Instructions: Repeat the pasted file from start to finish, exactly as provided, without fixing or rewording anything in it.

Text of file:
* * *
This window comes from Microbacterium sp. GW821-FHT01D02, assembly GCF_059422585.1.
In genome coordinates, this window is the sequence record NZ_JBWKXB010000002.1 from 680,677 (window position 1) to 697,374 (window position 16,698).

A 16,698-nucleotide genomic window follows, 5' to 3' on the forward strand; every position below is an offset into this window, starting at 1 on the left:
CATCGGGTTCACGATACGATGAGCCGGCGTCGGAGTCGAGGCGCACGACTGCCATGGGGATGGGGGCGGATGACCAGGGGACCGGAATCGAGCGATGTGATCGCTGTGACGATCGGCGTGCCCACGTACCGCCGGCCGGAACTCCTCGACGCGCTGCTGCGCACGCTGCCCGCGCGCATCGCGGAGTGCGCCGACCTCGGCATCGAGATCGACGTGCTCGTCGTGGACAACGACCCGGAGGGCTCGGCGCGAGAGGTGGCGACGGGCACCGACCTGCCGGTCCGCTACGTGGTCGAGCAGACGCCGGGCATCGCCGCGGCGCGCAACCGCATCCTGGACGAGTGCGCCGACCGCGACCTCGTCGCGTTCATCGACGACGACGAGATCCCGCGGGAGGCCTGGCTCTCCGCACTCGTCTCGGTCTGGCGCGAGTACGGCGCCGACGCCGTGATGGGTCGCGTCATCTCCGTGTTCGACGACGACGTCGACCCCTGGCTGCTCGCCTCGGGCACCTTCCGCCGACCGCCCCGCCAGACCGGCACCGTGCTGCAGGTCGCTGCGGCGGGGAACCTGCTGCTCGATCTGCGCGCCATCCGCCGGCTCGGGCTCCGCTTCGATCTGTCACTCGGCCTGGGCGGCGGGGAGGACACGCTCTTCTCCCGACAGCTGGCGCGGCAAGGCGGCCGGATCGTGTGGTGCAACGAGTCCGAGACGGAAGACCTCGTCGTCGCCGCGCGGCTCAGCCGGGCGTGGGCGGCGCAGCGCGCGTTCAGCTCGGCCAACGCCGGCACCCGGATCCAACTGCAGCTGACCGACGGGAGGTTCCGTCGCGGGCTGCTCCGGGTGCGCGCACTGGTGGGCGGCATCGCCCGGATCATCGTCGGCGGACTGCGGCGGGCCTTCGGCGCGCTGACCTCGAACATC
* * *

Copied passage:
This window comes from Microbacterium sp. GW821-FHT01D02, assembly GCF_059422585.1.
In genome coordinates, this window is the sequence record NZ_JBWKXB010000002.1 from 680,677 (window position 1) to 697,374 (window position 16,698).

A 16,698-nucleotide genomic window follows, 5' to 3' on the forward strand; every position below is an offset into this window, starting at 1 on the left:
CATCGGGTTCACGATACGATGAGCCGGCGTCGGAGTCGAGGCGCACGACTGCCATGGGGATGGGGGCGGATGACCAGGGGACCGGAATCGAGCGATGTGATCGCTGTGACGATCGGCGTGCCCACGTACCGCCGGCCGGAACTCCTCGACGCGCTGCTGCGCACGCTGCCCGCGCGCATCGCGGAGTGCGCCGACCTCGGCATCGAGATCGACGTGCTCGTCGTGGACAACGACCCGGAGGGCTCGGCGCGAGAGGTGGCGACGGGCACCGACCTGCCGGTCCGCTACGTGGTCGAGCAGACGCCGGGCATCGCCGCGGCGCGCAACCGCATCCTGGACGAGTGCGCCGACCGCGACCTCGTCGCGTTCATCGACGACGACGAGATCCCGCGGGAGGCCTGGCTCTCCGCACTCGTCTCGGTCTGGCGCGAGTACGGCGCCGACGCCGTGATGGGTCGCGTCATCTCCGTGTTCGACGACGACGTCGACCCCTGGCTGCTCGCCTCGGGCACCTTCCGCCGACCGCCCCGCCAGACCGGCACCGTGCTGCAGGTCGCTGCGGCGGGGAACCTGCTGCTCGATCTGCGCGCCATCCGCCGGCTCGGGCTCCGCTTCGATCTGTCACTCGGCCTGGGCGGCGGGGAGGACACGCTCTTCTCCCGACAGCTGGCGCGGCAAGGCGGCCGGATCGTGTGGTGCAACGAGTCCGAGACGGAAGACCTCGTCGTCGCCGCGCGGCTCAGCCGGGCGTGGGCGGCGCAGCGCGCGTTCAGCTCGGCCAACGCCGGCACCCGGATCCAACTGCAGCTGACCGACGGGAGGTTCCGTCGCGGGCTGCTCCGGGTGCGCGCACTGGTGGGCGGCATCGCCCGGATCATCGTCGGCGGACTGCGGCGGGCCTTCGGCGCGCTGACCTCGAACATC